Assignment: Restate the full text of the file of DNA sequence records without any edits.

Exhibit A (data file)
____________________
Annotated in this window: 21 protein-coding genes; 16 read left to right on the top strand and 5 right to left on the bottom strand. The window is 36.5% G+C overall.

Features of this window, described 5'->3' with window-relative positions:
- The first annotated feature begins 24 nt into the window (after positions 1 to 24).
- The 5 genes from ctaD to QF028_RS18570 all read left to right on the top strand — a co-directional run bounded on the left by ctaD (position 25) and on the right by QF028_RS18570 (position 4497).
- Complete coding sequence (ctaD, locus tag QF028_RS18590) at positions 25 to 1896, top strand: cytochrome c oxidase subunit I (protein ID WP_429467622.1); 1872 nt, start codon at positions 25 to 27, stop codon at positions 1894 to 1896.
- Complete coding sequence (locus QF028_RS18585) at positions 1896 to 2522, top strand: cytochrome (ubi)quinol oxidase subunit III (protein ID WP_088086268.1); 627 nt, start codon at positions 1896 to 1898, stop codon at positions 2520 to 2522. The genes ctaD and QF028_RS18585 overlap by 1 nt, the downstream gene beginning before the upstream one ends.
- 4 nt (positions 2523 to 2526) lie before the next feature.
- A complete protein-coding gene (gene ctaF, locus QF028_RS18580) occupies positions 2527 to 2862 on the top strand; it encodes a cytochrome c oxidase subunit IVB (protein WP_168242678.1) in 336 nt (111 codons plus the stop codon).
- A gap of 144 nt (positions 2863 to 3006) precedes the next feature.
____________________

Annotated in this window: 21 protein-coding genes; 16 read left to right on the top strand and 5 right to left on the bottom strand. The window is 36.5% G+C overall.

Features of this window, described 5'->3' with window-relative positions:
- The first annotated feature begins 24 nt into the window (after positions 1 to 24).
- The 5 genes from ctaD to QF028_RS18570 all read left to right on the top strand — a co-directional run bounded on the left by ctaD (position 25) and on the right by QF028_RS18570 (position 4497).
- Complete coding sequence (ctaD, locus tag QF028_RS18590) at positions 25 to 1896, top strand: cytochrome c oxidase subunit I (protein ID WP_429467622.1); 1872 nt, start codon at positions 25 to 27, stop codon at positions 1894 to 1896.
- Complete coding sequence (locus QF028_RS18585) at positions 1896 to 2522, top strand: cytochrome (ubi)quinol oxidase subunit III (protein ID WP_088086268.1); 627 nt, start codon at positions 1896 to 1898, stop codon at positions 2520 to 2522. The genes ctaD and QF028_RS18585 overlap by 1 nt, the downstream gene beginning before the upstream one ends.
- 4 nt (positions 2523 to 2526) lie before the next feature.
- A complete protein-coding gene (gene ctaF, locus QF028_RS18580) occupies positions 2527 to 2862 on the top strand; it encodes a cytochrome c oxidase subunit IVB (protein WP_168242678.1) in 336 nt (111 codons plus the stop codon).
- A gap of 144 nt (positions 2863 to 3006) precedes the next feature.